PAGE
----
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Brian Cox on 'psychopathic journey' of men of authority, being nomad and loving simpler films

twitter-logoPTI | June 17, 2019 | Updated 13:52 IST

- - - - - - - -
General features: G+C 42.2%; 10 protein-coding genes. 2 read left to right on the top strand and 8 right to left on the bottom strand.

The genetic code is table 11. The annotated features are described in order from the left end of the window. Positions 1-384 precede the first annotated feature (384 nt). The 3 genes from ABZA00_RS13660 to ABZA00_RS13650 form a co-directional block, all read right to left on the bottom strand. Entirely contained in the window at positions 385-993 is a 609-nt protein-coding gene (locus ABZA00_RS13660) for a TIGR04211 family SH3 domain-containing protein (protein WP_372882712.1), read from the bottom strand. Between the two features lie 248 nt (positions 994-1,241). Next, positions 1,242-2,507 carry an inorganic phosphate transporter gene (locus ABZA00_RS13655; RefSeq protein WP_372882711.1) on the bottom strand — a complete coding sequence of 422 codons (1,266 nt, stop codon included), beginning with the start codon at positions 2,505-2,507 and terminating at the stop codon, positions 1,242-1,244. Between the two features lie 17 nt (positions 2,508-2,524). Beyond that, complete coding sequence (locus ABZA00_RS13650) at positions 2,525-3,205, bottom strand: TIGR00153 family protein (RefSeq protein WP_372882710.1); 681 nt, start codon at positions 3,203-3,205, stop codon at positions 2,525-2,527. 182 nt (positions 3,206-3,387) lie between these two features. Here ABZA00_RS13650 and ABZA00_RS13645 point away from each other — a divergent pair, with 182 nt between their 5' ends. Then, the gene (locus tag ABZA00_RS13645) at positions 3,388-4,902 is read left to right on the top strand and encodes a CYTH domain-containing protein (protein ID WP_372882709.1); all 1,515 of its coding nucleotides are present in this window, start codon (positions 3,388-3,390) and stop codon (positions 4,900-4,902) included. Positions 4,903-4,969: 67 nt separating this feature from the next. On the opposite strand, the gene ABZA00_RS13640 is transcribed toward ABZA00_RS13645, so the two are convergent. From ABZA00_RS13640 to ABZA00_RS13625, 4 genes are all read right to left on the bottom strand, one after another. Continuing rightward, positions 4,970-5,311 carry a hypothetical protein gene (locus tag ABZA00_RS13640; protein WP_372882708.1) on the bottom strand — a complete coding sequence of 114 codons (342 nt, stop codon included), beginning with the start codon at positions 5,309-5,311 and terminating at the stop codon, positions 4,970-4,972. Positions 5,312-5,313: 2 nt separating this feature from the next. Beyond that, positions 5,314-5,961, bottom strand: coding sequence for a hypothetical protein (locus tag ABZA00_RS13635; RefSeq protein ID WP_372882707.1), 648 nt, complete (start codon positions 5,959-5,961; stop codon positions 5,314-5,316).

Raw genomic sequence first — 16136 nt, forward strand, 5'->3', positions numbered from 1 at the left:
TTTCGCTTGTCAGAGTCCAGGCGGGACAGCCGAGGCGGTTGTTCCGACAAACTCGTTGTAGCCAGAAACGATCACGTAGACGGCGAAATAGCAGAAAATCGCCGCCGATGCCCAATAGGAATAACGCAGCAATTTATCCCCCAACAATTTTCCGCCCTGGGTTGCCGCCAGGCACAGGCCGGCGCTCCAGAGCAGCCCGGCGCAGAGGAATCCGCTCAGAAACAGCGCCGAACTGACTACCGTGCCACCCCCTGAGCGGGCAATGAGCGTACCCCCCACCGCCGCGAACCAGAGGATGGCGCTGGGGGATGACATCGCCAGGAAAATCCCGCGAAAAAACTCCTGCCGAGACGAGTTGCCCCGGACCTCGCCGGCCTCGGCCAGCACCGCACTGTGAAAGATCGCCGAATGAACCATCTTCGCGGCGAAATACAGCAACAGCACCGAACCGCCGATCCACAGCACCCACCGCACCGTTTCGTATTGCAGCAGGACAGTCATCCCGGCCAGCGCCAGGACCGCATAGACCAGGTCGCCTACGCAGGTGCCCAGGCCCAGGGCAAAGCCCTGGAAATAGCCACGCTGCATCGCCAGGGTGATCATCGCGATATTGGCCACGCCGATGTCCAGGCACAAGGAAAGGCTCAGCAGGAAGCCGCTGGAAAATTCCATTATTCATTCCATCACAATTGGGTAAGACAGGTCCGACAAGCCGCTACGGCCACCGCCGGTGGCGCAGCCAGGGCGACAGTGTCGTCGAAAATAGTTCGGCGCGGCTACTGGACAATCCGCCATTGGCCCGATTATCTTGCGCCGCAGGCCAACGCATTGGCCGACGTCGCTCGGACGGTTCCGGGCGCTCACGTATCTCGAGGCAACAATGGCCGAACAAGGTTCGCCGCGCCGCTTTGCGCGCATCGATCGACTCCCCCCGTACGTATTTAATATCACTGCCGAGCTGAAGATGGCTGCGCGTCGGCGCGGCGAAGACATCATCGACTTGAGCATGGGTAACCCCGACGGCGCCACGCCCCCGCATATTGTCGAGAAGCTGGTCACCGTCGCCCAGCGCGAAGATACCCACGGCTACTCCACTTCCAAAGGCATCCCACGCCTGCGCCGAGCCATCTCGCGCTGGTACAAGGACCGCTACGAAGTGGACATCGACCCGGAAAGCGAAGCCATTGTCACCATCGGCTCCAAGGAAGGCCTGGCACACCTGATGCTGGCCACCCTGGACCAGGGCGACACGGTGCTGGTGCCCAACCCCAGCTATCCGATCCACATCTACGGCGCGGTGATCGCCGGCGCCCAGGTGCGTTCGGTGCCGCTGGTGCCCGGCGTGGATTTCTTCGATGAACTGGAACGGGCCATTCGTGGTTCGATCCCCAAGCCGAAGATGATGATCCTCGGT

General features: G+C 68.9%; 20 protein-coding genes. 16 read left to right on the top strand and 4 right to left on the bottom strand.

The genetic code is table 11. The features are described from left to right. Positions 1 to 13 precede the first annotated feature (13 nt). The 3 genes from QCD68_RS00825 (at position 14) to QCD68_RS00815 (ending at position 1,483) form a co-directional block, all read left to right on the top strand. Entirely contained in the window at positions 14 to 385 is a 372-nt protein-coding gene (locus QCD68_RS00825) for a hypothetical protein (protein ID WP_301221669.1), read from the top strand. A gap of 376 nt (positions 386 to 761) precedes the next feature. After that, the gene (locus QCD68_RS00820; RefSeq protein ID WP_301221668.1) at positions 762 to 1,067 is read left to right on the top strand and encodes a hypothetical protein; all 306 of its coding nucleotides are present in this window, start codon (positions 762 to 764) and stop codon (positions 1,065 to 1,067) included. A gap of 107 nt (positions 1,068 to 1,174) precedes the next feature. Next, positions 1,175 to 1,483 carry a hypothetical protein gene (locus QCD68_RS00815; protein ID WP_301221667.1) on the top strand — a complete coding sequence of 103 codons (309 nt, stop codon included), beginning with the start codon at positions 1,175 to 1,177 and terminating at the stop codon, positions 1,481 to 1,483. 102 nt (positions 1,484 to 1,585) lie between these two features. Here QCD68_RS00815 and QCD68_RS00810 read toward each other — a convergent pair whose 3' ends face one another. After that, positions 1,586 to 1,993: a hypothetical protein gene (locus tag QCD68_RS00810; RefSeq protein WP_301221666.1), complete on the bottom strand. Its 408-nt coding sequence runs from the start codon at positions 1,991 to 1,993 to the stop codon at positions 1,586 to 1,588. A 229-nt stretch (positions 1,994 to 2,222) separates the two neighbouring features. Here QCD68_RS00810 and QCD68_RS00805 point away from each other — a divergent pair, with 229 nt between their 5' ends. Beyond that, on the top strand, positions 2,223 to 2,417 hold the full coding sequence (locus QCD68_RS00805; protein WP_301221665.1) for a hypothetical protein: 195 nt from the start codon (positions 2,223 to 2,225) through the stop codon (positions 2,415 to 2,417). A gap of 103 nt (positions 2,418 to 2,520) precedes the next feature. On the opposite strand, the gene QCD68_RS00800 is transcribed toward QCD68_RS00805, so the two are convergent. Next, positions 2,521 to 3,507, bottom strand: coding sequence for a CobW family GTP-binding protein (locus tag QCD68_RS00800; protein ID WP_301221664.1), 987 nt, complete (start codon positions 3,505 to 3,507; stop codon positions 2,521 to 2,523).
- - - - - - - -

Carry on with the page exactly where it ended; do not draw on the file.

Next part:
By Radhika Sharma New Delhi, Jun 17 (PTI) "X-Men" star Brian Cox considers himself lucky to have been on a "psychopathic journey" of exploring the diabolic and the grey in humans on screen. The actor, who is at his best when playing a figure of authority, has earned praise for his turn as Logan Roy, a media baron in HBO's "Succession" and he equates his character's reluctance to losing control of his business to "Citizen Kane". Cox is best known for playing an anti-mutant villain William Stryker in "X-Men" movies, the opportunist King Agamemnon in "Troy", a dodgy CIA Deputy Director Ward Abbott in "Bourne" films and Winston Churchill in "Churchill". He admits such roles often come his way but he relishes the responsibility of doing justice to them. "They go back to my theatre days... It's kind of grown exponentially. But trust me, it's not me at all. It's just the role that people see me in. They are great roles. They can be diabolic, they can be all kinds of grey. I've been lucky that way," the actor told PTI in a telephonic interview from London. "Playing Churchill for example, I realised he's a whole different man from the one we normally see... I completely accept the fact that he was all flawed, there was invasion and a lot of people died on the D-Day in World War II. He carried that with him. He's not impervious to it," he added. Cox, 73, believes these roles provide a playing field to project human behaviour. "These great roles become a great responsibility in making humans understandable. Understanding how Stryker is, (it's) because of his son who is a mutant. How he tried to perfect Wolverine, how he tried to create this man... "They all are on a psychopathic journey. They come from an element of uncertainty. That's what is interesting," he said. The Scottish actor is reprising his role as Roy in the second season of "Succession", which starts premiering Monday on Star World in India. Cox, whose easy-going persona often comes through his answers, said like Roy, he is self-aware and loves his job. But the similarities end there. "We like what we do. What he does is questionable and what I do is less questionable. Logan has created this company. In that way, he's like Citizen Kane, he's not going to let go of it easily. He's aware that there's a statute of limitations on his life. "He wants his children to succeed but unfortunately the gap between the working classes and the elite is getting bigger. And I'm a socialist, so I see that. It's like Icarus flying too close to the sun. This is constantly happening with the aspirations of the people. Logan knows this but his children haven't learnt that," he said. Cox, who started working in the 1960s, said leading a nomadic life and constantly reinventing has helped him stay relevant. "I have been given some wonderful stuff to do but the opposite is also right. I have made myself available to that. I've never settled down. I've lived in America, the UK and I come from Scotland. I'm sort of a nomad. The beast of this business is that I have to constantly reinvent myself. "I've been an observer of how change goes. What is popular, what's unpopular... One thing that I always have in my head is belonging. I still want to be doing this in my 70s. As long as I remember my lines and I'm not bumping into furniture, I'm quite blessed. I'm still perfecting my craft. I'm still trying to get better as an actor," he said. As someone who has grown up on a steady diet of Shakespearean dramas, Cox loves simple films with human interaction at their core. He, however, believes the space for such stories is shrinking in cinema today as four out of the five screens are dedicated to spectacle movies like "The Avengers", while multiple small films vie for the remaining one slot. "I feel sad because they will not invest in a smaller film. Back in the '90s when I came to the US, independent cinema was doing well. It's still doing well but it's struggling to survive. We need to get back to something very simple," the actor said when asked about director James Cameron's comments on superhero genre reaching its saturation point. The actor said he is not averse to big-budget movies such as "Thor: Ragnarok" or "Avengers: Endgame" but there needs to be space for other movies to work. Small screen, he believes, has tried to fill some of the void by creating an intimate viewing experience through streaming services, but that's not enough. "I saw the last the 'Avengers' film. I thought it was terribly good. But my favourite activity to do, back in New York is to watch classic films. I love them... The James Stewarts, Cary Grants and Barbra Streisands... Those simple narrative movies, I think cinema has kind of lost that." PTI RDS BK RDS BK BK

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